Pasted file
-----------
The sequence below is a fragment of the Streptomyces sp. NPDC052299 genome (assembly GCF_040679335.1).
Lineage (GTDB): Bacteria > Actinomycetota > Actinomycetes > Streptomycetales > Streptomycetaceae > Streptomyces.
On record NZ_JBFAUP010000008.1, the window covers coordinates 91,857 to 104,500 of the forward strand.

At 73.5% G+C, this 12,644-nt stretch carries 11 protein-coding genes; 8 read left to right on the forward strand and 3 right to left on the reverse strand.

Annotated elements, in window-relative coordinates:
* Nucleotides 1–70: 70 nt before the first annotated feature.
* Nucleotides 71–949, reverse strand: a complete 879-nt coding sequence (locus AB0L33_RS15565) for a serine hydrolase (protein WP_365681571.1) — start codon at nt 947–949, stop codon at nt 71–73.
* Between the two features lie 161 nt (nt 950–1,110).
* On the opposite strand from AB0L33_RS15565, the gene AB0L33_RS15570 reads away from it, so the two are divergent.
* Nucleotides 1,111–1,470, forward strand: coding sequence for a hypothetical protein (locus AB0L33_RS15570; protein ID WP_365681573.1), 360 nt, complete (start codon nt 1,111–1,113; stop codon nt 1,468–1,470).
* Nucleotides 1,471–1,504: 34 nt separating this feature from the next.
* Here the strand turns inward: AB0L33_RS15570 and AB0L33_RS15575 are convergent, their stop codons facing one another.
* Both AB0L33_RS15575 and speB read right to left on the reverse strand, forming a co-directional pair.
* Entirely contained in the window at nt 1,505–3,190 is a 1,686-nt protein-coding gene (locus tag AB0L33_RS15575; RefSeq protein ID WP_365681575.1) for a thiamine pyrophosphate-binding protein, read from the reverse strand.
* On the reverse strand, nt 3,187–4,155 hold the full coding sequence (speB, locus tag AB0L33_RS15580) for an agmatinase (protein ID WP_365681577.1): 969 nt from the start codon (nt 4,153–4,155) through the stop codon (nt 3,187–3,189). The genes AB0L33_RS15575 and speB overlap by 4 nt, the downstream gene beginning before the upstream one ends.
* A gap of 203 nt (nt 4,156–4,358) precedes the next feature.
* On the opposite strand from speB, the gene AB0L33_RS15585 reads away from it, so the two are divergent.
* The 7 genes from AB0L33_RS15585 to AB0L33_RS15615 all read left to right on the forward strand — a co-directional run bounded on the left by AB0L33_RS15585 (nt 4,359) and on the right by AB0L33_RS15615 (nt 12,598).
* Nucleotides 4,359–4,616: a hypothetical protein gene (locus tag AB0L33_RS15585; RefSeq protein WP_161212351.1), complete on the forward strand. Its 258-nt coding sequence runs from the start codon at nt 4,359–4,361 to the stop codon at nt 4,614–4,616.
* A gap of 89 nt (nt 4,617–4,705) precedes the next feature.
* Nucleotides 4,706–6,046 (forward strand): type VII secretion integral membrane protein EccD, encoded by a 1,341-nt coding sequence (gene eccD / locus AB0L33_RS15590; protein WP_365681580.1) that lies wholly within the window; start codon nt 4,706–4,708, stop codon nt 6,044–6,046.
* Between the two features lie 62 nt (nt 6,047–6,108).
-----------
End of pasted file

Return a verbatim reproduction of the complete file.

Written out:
The sequence below is a fragment of the Streptomyces sp. NPDC052299 genome (assembly GCF_040679335.1).
Lineage (GTDB): Bacteria > Actinomycetota > Actinomycetes > Streptomycetales > Streptomycetaceae > Streptomyces.
On record NZ_JBFAUP010000008.1, the window covers coordinates 91,857 to 104,500 of the forward strand.

At 73.5% G+C, this 12,644-nt stretch carries 11 protein-coding genes; 8 read left to right on the forward strand and 3 right to left on the reverse strand.

Annotated elements, in window-relative coordinates:
* Nucleotides 1–70: 70 nt before the first annotated feature.
* Nucleotides 71–949, reverse strand: a complete 879-nt coding sequence (locus AB0L33_RS15565) for a serine hydrolase (protein WP_365681571.1) — start codon at nt 947–949, stop codon at nt 71–73.
* Between the two features lie 161 nt (nt 950–1,110).
* On the opposite strand from AB0L33_RS15565, the gene AB0L33_RS15570 reads away from it, so the two are divergent.
* Nucleotides 1,111–1,470, forward strand: coding sequence for a hypothetical protein (locus AB0L33_RS15570; protein ID WP_365681573.1), 360 nt, complete (start codon nt 1,111–1,113; stop codon nt 1,468–1,470).
* Nucleotides 1,471–1,504: 34 nt separating this feature from the next.
* Here the strand turns inward: AB0L33_RS15570 and AB0L33_RS15575 are convergent, their stop codons facing one another.
* Both AB0L33_RS15575 and speB read right to left on the reverse strand, forming a co-directional pair.
* Entirely contained in the window at nt 1,505–3,190 is a 1,686-nt protein-coding gene (locus tag AB0L33_RS15575; RefSeq protein ID WP_365681575.1) for a thiamine pyrophosphate-binding protein, read from the reverse strand.
* On the reverse strand, nt 3,187–4,155 hold the full coding sequence (speB, locus tag AB0L33_RS15580) for an agmatinase (protein ID WP_365681577.1): 969 nt from the start codon (nt 4,153–4,155) through the stop codon (nt 3,187–3,189). The genes AB0L33_RS15575 and speB overlap by 4 nt, the downstream gene beginning before the upstream one ends.
* A gap of 203 nt (nt 4,156–4,358) precedes the next feature.
* On the opposite strand from speB, the gene AB0L33_RS15585 reads away from it, so the two are divergent.
* The 7 genes from AB0L33_RS15585 to AB0L33_RS15615 all read left to right on the forward strand — a co-directional run bounded on the left by AB0L33_RS15585 (nt 4,359) and on the right by AB0L33_RS15615 (nt 12,598).
* Nucleotides 4,359–4,616: a hypothetical protein gene (locus tag AB0L33_RS15585; RefSeq protein WP_161212351.1), complete on the forward strand. Its 258-nt coding sequence runs from the start codon at nt 4,359–4,361 to the stop codon at nt 4,614–4,616.
* A gap of 89 nt (nt 4,617–4,705) precedes the next feature.
* Nucleotides 4,706–6,046 (forward strand): type VII secretion integral membrane protein EccD, encoded by a 1,341-nt coding sequence (gene eccD / locus AB0L33_RS15590; protein WP_365681580.1) that lies wholly within the window; start codon nt 4,706–4,708, stop codon nt 6,044–6,046.
* Between the two features lie 62 nt (nt 6,047–6,108).